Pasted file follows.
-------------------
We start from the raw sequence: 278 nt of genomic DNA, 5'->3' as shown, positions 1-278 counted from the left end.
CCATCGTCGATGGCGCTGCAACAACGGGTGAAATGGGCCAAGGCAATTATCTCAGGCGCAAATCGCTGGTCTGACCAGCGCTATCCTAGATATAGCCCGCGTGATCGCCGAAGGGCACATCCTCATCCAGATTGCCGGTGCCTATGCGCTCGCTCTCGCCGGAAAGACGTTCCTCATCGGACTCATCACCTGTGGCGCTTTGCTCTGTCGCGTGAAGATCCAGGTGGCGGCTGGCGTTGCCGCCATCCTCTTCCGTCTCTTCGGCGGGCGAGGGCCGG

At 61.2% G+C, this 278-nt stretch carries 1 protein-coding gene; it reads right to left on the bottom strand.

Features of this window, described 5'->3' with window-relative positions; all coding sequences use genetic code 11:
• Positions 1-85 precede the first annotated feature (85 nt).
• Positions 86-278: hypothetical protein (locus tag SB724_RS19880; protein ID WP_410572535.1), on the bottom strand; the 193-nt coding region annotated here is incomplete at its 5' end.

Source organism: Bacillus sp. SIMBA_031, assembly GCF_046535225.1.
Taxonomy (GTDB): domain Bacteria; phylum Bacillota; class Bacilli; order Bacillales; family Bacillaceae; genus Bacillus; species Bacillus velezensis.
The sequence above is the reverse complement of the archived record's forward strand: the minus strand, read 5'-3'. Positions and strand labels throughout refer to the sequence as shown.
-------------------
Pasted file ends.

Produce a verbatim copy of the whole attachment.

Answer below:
We start from the raw sequence: 278 nt of genomic DNA, 5'->3' as shown, positions 1-278 counted from the left end.
CCATCGTCGATGGCGCTGCAACAACGGGTGAAATGGGCCAAGGCAATTATCTCAGGCGCAAATCGCTGGTCTGACCAGCGCTATCCTAGATATAGCCCGCGTGATCGCCGAAGGGCACATCCTCATCCAGATTGCCGGTGCCTATGCGCTCGCTCTCGCCGGAAAGACGTTCCTCATCGGACTCATCACCTGTGGCGCTTTGCTCTGTCGCGTGAAGATCCAGGTGGCGGCTGGCGTTGCCGCCATCCTCTTCCGTCTCTTCGGCGGGCGAGGGCCGG

At 61.2% G+C, this 278-nt stretch carries 1 protein-coding gene; it reads right to left on the bottom strand.

Features of this window, described 5'->3' with window-relative positions; all coding sequences use genetic code 11:
• Positions 1-85 precede the first annotated feature (85 nt).
• Positions 86-278: hypothetical protein (locus tag SB724_RS19880; protein ID WP_410572535.1), on the bottom strand; the 193-nt coding region annotated here is incomplete at its 5' end.

Source organism: Bacillus sp. SIMBA_031, assembly GCF_046535225.1.
Taxonomy (GTDB): domain Bacteria; phylum Bacillota; class Bacilli; order Bacillales; family Bacillaceae; genus Bacillus; species Bacillus velezensis.
The sequence above is the reverse complement of the archived record's forward strand: the minus strand, read 5'-3'. Positions and strand labels throughout refer to the sequence as shown.